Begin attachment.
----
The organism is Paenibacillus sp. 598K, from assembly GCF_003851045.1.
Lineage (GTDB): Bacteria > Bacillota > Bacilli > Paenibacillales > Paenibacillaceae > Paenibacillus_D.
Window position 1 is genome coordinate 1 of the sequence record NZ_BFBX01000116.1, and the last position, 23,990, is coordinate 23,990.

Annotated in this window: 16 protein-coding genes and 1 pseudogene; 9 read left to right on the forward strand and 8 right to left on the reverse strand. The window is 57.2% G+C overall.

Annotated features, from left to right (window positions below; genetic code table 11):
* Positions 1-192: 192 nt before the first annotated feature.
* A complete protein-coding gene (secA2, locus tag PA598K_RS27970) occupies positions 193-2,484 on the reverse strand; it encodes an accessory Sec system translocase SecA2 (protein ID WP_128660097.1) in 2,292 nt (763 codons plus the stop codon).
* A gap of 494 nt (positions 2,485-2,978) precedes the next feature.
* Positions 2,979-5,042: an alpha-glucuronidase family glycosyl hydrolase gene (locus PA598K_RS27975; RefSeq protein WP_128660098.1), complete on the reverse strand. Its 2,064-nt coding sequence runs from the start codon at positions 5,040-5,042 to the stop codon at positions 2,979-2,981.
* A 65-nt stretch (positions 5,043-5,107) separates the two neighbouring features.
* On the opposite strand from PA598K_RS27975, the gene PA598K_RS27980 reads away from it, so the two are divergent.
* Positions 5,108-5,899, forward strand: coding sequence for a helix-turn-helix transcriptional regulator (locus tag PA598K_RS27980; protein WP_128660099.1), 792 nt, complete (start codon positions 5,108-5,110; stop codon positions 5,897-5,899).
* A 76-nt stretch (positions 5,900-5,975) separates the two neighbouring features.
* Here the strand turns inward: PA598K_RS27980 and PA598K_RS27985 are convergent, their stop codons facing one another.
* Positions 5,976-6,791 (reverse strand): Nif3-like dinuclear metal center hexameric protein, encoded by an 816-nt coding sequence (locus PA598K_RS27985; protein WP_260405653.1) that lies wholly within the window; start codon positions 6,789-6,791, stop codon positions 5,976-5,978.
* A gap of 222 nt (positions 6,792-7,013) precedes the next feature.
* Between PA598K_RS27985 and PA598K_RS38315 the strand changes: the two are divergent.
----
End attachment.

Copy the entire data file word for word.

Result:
The organism is Paenibacillus sp. 598K, from assembly GCF_003851045.1.
Lineage (GTDB): Bacteria > Bacillota > Bacilli > Paenibacillales > Paenibacillaceae > Paenibacillus_D.
Window position 1 is genome coordinate 1 of the sequence record NZ_BFBX01000116.1, and the last position, 23,990, is coordinate 23,990.

Annotated in this window: 16 protein-coding genes and 1 pseudogene; 9 read left to right on the forward strand and 8 right to left on the reverse strand. The window is 57.2% G+C overall.

Annotated features, from left to right (window positions below; genetic code table 11):
* Positions 1-192: 192 nt before the first annotated feature.
* A complete protein-coding gene (secA2, locus tag PA598K_RS27970) occupies positions 193-2,484 on the reverse strand; it encodes an accessory Sec system translocase SecA2 (protein ID WP_128660097.1) in 2,292 nt (763 codons plus the stop codon).
* A gap of 494 nt (positions 2,485-2,978) precedes the next feature.
* Positions 2,979-5,042: an alpha-glucuronidase family glycosyl hydrolase gene (locus PA598K_RS27975; RefSeq protein WP_128660098.1), complete on the reverse strand. Its 2,064-nt coding sequence runs from the start codon at positions 5,040-5,042 to the stop codon at positions 2,979-2,981.
* A 65-nt stretch (positions 5,043-5,107) separates the two neighbouring features.
* On the opposite strand from PA598K_RS27975, the gene PA598K_RS27980 reads away from it, so the two are divergent.
* Positions 5,108-5,899, forward strand: coding sequence for a helix-turn-helix transcriptional regulator (locus tag PA598K_RS27980; protein WP_128660099.1), 792 nt, complete (start codon positions 5,108-5,110; stop codon positions 5,897-5,899).
* A 76-nt stretch (positions 5,900-5,975) separates the two neighbouring features.
* Here the strand turns inward: PA598K_RS27980 and PA598K_RS27985 are convergent, their stop codons facing one another.
* Positions 5,976-6,791 (reverse strand): Nif3-like dinuclear metal center hexameric protein, encoded by an 816-nt coding sequence (locus PA598K_RS27985; protein WP_260405653.1) that lies wholly within the window; start codon positions 6,789-6,791, stop codon positions 5,976-5,978.
* A gap of 222 nt (positions 6,792-7,013) precedes the next feature.
* Between PA598K_RS27985 and PA598K_RS38315 the strand changes: the two are divergent.